This leaves behind residual soils which are rich in iron, magnesium, and calcium compounds. The iron compounds are oxidized in the process of oxidization to form laterite soils.
Poorly drained areas like flat plains have a high dominance of chemical weathering inform of hydrolysis, hydration, reduction and solution which help to decompose the rock. This is because of the stagnant water in valleys and other low lying areas.
man’s influence; man may influence chemical weathering through a number of ways e.g.
- Emission of industrial gases in the atmosphere which increases acidity in rainy water which accelerates the rate of chemical weathering processes of carbonation.
- Dumping of industrial or domestic or agricultural influence on land or water which directly react or increase the activity in the environment thus increasing the rate of chemical weathering by carbonation etc.
- Man carries out activities that directly involve the breakdown of rocks e.g. mining, quarrying, road and other activities like agriculture which expose the underlying rocks to chemical weathering processes. Also, irrigation avails water that increases chemical weathering processes like hydration, hydrolysis and solution.
Vegetation: the dead decaying organic matter produce humic acids that assist in rock decomposition. These humic acids react with minerals in the rocks and eventually decompose.
Plant roots release mineral substances into the rock while extracting other mineral substances from the rock in a process known as chelation. This weakens the rock and it eventually breaks up.
Other living organisms like animals secrete acids that chemically decompose the rocks e.g. uric acids. Barrowing animals make holes through the soil e.g. moles, termites etc. and through these holes water penetrates to the deeper layers of rocks which aids chemical weathering through processes like solution, hydration, hydrolysis, carbonation etc.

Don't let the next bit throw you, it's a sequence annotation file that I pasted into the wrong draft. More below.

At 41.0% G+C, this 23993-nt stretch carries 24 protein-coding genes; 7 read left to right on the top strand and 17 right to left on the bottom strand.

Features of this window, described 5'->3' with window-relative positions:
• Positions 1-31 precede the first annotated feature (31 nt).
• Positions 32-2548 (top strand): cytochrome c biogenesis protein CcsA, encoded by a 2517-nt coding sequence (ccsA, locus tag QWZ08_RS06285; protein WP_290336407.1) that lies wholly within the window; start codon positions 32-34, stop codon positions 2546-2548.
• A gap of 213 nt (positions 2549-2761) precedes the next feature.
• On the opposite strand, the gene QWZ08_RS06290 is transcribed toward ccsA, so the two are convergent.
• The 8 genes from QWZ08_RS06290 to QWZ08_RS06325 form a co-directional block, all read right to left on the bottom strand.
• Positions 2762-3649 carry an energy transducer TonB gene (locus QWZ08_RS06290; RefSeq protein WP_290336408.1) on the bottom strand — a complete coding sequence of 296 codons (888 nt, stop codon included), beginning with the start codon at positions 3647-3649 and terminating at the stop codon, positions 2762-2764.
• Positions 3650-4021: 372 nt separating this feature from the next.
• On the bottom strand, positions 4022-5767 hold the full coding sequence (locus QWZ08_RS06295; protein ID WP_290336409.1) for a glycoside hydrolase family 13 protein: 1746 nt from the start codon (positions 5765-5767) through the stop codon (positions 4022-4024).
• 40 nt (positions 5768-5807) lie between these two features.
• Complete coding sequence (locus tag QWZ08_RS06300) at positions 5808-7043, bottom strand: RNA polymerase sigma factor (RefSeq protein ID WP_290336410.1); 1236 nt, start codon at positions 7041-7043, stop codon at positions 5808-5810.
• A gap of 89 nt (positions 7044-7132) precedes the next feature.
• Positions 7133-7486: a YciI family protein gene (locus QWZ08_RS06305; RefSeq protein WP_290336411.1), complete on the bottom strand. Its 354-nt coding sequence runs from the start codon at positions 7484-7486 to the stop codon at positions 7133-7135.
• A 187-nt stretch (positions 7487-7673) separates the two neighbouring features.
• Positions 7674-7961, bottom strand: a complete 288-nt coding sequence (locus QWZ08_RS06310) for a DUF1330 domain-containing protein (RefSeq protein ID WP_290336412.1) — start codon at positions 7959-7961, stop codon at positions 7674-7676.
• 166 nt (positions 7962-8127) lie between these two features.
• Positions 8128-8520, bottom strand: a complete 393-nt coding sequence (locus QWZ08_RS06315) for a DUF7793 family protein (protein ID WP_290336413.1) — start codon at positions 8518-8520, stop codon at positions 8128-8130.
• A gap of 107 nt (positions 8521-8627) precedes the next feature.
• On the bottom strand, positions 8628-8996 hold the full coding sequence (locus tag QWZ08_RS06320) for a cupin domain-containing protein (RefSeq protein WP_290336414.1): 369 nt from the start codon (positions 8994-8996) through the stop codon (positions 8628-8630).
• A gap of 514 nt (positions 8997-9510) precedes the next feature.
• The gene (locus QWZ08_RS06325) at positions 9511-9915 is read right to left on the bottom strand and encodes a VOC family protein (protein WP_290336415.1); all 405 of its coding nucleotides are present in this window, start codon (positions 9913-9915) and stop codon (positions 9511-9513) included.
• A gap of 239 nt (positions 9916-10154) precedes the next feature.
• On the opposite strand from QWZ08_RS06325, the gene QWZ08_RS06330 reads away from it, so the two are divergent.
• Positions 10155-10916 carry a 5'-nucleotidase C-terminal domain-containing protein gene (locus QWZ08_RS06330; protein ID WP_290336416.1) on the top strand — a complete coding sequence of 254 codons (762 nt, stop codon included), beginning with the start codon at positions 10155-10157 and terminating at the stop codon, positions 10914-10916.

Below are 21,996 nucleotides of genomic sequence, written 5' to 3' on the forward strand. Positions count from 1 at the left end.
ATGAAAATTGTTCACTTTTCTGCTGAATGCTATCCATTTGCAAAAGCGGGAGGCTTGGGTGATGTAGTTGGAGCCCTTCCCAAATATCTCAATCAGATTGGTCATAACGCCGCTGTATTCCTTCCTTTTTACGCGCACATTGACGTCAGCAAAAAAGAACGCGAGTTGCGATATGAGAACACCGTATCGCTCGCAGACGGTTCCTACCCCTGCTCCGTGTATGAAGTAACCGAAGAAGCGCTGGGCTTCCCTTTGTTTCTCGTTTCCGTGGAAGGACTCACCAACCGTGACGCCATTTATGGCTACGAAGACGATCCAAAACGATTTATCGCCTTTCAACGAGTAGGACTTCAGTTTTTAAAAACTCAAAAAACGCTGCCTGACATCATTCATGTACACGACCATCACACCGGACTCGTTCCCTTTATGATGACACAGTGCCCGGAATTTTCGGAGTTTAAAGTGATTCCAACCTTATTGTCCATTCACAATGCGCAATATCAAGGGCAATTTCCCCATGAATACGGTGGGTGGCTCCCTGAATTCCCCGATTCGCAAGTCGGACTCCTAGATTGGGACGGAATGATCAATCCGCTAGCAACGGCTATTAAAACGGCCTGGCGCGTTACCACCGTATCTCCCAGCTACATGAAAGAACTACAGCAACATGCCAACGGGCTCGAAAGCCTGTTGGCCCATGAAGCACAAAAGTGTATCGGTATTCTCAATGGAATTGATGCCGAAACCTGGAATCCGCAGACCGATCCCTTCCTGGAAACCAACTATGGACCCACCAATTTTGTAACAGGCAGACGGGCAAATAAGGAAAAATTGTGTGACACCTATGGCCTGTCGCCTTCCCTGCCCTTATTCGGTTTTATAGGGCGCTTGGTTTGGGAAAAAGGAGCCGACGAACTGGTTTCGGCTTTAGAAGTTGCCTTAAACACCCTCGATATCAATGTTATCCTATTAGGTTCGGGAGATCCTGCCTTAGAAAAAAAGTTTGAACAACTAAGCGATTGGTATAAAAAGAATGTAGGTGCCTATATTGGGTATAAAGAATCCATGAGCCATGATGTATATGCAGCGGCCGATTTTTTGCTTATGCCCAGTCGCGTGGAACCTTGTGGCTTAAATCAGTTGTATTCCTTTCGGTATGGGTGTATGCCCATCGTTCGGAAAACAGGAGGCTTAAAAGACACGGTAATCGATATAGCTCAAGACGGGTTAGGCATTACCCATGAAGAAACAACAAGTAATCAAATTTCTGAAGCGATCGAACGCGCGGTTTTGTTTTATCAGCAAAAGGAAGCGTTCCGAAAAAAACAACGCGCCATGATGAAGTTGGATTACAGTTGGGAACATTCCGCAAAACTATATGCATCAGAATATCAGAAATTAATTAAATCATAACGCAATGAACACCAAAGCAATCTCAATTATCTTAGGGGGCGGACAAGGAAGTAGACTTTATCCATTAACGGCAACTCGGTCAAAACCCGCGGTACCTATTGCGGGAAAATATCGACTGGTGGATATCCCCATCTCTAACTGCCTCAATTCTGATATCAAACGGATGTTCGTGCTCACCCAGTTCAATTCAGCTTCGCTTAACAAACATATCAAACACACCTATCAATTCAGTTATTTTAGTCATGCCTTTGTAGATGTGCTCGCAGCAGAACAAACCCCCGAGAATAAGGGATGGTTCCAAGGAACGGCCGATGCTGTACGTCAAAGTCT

it takes time for the rock to undergo chemical weathering. The longer the time, the more the rock is chemically weathered and the shorter the time, the lesser the rock is chemically weathered.
In conclusion, there are many factors that affect the rate of chemical weathering. The type of rock, the climate, the presence of water, oxygen, and carbon dioxide, the presence of living organisms, the acidity of the water, the amount of sunlight, and the amount of salt in the water all play a role in how quickly rocks are weathered. By understanding these factors, we can better understand how chemical weathering shapes the Earth’s surface.
Here are some additional points that could be included in the conclusion:
- Chemical weathering is a slow process, but it can have a significant impact on the landscape over time.
- It is one of the main processes that contribute to the formation of soils and the evolution of landscapes.
- Chemical weathering can be accelerated by human activities, such as pollution and deforestation.
- It is important to understand the factors that affect chemical weathering in order to mitigate its negative impacts and protect the environment.